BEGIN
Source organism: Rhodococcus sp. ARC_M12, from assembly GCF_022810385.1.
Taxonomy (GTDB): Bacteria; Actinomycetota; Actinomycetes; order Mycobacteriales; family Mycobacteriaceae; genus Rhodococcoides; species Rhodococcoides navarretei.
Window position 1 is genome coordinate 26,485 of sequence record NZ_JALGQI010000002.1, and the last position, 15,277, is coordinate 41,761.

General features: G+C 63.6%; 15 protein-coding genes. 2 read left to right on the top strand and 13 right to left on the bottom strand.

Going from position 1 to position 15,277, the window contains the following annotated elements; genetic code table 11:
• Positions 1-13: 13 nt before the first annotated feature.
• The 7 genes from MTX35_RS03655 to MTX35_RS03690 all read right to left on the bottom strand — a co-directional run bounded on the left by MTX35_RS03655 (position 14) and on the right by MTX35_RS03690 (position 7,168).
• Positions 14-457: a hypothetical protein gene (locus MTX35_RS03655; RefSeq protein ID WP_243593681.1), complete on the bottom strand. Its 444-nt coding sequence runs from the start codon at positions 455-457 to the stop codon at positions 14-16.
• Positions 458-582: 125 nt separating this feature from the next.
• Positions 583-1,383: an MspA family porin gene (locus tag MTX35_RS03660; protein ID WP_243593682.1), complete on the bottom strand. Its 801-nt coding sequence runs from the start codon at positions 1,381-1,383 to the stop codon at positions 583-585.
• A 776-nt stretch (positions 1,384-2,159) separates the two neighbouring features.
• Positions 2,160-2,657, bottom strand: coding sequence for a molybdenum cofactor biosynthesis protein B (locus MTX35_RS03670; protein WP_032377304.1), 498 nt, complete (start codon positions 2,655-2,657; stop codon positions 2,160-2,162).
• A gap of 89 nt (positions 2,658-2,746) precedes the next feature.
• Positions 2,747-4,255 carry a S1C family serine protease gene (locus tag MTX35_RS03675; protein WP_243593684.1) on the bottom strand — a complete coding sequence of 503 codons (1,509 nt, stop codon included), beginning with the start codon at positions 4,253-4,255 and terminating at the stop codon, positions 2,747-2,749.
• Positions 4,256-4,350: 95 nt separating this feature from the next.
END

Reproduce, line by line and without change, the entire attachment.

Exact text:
Source organism: Rhodococcus sp. ARC_M12, from assembly GCF_022810385.1.
Taxonomy (GTDB): Bacteria; Actinomycetota; Actinomycetes; order Mycobacteriales; family Mycobacteriaceae; genus Rhodococcoides; species Rhodococcoides navarretei.
Window position 1 is genome coordinate 26,485 of sequence record NZ_JALGQI010000002.1, and the last position, 15,277, is coordinate 41,761.

General features: G+C 63.6%; 15 protein-coding genes. 2 read left to right on the top strand and 13 right to left on the bottom strand.

Going from position 1 to position 15,277, the window contains the following annotated elements; genetic code table 11:
• Positions 1-13: 13 nt before the first annotated feature.
• The 7 genes from MTX35_RS03655 to MTX35_RS03690 all read right to left on the bottom strand — a co-directional run bounded on the left by MTX35_RS03655 (position 14) and on the right by MTX35_RS03690 (position 7,168).
• Positions 14-457: a hypothetical protein gene (locus MTX35_RS03655; RefSeq protein ID WP_243593681.1), complete on the bottom strand. Its 444-nt coding sequence runs from the start codon at positions 455-457 to the stop codon at positions 14-16.
• Positions 458-582: 125 nt separating this feature from the next.
• Positions 583-1,383: an MspA family porin gene (locus tag MTX35_RS03660; protein ID WP_243593682.1), complete on the bottom strand. Its 801-nt coding sequence runs from the start codon at positions 1,381-1,383 to the stop codon at positions 583-585.
• A 776-nt stretch (positions 1,384-2,159) separates the two neighbouring features.
• Positions 2,160-2,657, bottom strand: coding sequence for a molybdenum cofactor biosynthesis protein B (locus MTX35_RS03670; protein WP_032377304.1), 498 nt, complete (start codon positions 2,655-2,657; stop codon positions 2,160-2,162).
• A gap of 89 nt (positions 2,658-2,746) precedes the next feature.
• Positions 2,747-4,255 carry a S1C family serine protease gene (locus tag MTX35_RS03675; protein WP_243593684.1) on the bottom strand — a complete coding sequence of 503 codons (1,509 nt, stop codon included), beginning with the start codon at positions 4,253-4,255 and terminating at the stop codon, positions 2,747-2,749.
• Positions 4,256-4,350: 95 nt separating this feature from the next.